Fined For Parking On Her Own Property, Woman Wins First Round In Court.

Back in May of this year, we wrote about Sandy Martinez, a woman in the Florida City of Lantana who was facing over $165,000 in code enforcement fines – $100,000 of which was for parking on her own property.

Two of Sandy’s children are of employment age, and so along with her sister, there are 4 working people in the house who drive to work in separate cars. As one can imagine, the four cars make for an interesting parking situation.

Sometimes when they park, the cars may have had two wheels that are off of the driveway. There is no doubt that the car is mostly on the driveway, just one side of the wheels are off of paved surface.

The City of Lantana says that is a violation of the city codes and has been fining Martinez $250 a day to the point where with penalties and interest, Martinez now owes the City of Lantana over $100,000 dollars.

Along with the Institute for Justice, Sandy sued the town claiming the fines were a violation of the Florida constitution which prohibits excessive fines or fines that “shock the conscience.”

The City of Lantana sought to dismiss the case and on July 12, 2021, Judge Donald Hafele denied the motion which means Martinez is one step closer to a trial.

What makes this case so frustrating is not just the amounts, or the pettiness of the Town of Lantana, but the fact that when Martinez was notified of the initial violation, she fixed it. She did not have her family parking with any part of the wheels off of the pavement. Lantana requires that once a violation is corrected, the person must call the Code Enforcement Department and tell them it is fixed. What is supposed to happen is that an inspector will come out, verify that the issue has been resolved and that is the end.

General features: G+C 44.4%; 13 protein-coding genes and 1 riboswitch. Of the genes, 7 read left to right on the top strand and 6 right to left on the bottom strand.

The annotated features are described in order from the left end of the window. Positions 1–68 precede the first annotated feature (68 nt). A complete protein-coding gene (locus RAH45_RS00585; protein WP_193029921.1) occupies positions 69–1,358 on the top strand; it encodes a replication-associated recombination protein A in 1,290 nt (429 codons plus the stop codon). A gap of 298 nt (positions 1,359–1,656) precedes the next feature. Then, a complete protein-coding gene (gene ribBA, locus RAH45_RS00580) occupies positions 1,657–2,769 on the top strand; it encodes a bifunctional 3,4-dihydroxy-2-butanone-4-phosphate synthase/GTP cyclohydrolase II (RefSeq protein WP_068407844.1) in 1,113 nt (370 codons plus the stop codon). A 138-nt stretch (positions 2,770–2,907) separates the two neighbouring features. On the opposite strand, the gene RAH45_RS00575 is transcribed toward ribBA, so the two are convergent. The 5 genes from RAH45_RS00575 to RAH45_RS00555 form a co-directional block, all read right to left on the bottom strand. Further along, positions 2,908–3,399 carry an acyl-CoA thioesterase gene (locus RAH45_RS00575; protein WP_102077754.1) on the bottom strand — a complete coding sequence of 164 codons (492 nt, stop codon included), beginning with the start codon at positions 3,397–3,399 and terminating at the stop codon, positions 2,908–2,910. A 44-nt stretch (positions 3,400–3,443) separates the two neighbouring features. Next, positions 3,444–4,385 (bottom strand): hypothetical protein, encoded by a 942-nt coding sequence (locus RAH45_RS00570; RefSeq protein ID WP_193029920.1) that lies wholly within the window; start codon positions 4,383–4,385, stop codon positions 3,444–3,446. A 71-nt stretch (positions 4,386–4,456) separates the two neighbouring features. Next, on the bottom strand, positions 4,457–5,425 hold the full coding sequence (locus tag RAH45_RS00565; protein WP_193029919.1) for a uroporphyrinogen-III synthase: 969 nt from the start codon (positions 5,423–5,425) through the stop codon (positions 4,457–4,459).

Martinez called the City and Code Enforcement to inform them the issue had been resolved but no inspector came out. That meant that the daily fines kept adding up not because of anything Martinez did, but because the City screwed up.

It almost seems as if Lantana wants Martinez to pay for their incompetence.

Six-figure fines for parking on your own property are outrageous and today’s decision will allow Sandy to make the case that these fines are unconstitutional,” said IJ Attorney Ari Bargil. “While Florida’s Constitution forbids fines that are ‘excessive’ or ‘shock the conscience’, places like Lantana routinely impose crippling fines against residents for minor code violations. It is time that Florida courts make it clear that cities cannot fine people into poverty for trivial violations.”

“It’s surreal that the town still refuses to admit that what it’s doing to me is abusive and unfair,” said Sandy. “Like everyone else in my neighborhood, I work hard for what I’ve got. I shouldn’t have to fight in court to stop the city from fining me into poverty. But with today’s decision, I’m glad that I am one step closer to making sure that doesn’t happen—to me or anyone else.”

Congratulations to Martinez and the Institute for Justice on this first step toward justice.

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